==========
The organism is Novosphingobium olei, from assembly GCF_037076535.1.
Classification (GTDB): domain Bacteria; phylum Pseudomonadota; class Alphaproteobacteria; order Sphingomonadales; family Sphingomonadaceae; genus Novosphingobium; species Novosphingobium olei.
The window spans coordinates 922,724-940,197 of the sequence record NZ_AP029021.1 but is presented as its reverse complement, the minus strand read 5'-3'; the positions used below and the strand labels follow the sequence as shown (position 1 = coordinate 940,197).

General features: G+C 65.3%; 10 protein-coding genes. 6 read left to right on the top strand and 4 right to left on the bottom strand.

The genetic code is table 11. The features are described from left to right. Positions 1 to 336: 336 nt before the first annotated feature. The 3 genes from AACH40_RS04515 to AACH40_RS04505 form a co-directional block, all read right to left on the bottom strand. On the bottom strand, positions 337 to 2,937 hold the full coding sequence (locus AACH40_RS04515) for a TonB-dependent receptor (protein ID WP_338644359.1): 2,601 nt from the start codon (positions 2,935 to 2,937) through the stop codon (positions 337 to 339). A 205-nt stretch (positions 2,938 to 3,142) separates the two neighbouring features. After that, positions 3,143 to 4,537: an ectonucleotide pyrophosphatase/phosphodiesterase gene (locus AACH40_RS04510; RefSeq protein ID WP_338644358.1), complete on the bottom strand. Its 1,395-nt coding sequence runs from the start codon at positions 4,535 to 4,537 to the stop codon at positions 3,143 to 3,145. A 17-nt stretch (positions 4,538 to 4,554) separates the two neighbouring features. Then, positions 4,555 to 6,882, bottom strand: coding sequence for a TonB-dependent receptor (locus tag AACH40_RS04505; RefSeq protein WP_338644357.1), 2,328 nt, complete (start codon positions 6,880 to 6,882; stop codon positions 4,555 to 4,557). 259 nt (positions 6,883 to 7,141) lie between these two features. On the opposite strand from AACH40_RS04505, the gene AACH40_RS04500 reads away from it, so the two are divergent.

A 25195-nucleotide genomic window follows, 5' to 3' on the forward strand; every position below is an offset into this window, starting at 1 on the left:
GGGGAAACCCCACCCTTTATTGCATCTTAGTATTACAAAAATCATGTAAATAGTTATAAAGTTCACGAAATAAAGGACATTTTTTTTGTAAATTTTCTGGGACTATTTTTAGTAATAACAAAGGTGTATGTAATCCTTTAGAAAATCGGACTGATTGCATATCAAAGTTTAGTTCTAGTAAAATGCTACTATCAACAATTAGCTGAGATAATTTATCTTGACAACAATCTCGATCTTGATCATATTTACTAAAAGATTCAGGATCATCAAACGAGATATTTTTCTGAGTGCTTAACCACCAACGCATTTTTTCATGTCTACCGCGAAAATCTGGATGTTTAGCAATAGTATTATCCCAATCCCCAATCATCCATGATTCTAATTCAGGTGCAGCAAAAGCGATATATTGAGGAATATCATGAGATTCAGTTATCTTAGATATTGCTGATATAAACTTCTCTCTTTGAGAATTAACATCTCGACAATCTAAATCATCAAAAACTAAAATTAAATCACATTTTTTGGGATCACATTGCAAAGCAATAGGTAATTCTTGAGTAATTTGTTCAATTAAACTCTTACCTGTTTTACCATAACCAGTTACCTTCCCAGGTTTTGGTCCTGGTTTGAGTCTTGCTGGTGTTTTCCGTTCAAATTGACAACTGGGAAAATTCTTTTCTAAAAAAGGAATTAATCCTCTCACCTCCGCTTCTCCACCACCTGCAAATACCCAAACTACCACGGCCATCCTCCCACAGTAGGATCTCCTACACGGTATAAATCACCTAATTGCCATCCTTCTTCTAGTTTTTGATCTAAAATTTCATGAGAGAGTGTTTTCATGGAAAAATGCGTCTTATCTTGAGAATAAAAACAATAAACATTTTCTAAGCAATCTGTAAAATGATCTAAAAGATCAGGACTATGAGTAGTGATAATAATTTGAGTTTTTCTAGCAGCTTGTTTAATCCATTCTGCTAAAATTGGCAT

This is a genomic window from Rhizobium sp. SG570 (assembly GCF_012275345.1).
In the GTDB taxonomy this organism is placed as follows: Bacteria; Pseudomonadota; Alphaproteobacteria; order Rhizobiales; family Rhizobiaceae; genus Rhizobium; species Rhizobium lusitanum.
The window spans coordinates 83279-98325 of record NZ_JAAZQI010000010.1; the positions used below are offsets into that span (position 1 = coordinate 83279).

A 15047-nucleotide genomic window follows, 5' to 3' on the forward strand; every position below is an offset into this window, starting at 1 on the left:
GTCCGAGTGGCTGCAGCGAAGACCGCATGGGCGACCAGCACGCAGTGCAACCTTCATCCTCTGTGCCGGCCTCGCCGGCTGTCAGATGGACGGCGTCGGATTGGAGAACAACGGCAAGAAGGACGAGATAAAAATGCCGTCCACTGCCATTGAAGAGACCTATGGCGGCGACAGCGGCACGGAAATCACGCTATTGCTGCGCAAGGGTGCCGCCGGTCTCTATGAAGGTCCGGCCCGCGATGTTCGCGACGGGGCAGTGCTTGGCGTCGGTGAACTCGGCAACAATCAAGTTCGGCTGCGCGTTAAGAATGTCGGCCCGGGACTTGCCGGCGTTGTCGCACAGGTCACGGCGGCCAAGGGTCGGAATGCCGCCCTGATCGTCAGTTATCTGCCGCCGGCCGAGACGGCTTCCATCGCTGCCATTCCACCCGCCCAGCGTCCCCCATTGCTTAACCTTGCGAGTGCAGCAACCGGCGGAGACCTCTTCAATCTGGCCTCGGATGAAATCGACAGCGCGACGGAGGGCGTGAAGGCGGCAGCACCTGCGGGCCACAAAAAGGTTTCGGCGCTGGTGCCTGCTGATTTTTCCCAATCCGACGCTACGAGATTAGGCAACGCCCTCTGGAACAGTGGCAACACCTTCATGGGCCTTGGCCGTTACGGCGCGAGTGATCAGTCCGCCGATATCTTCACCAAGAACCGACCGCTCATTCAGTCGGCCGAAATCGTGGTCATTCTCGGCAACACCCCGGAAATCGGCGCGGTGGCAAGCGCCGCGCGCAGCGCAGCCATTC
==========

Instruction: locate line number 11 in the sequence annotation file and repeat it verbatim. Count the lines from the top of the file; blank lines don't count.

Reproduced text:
A 15047-nucleotide genomic window follows, 5' to 3' on the forward strand; every position below is an offset into this window, starting at 1 on the left: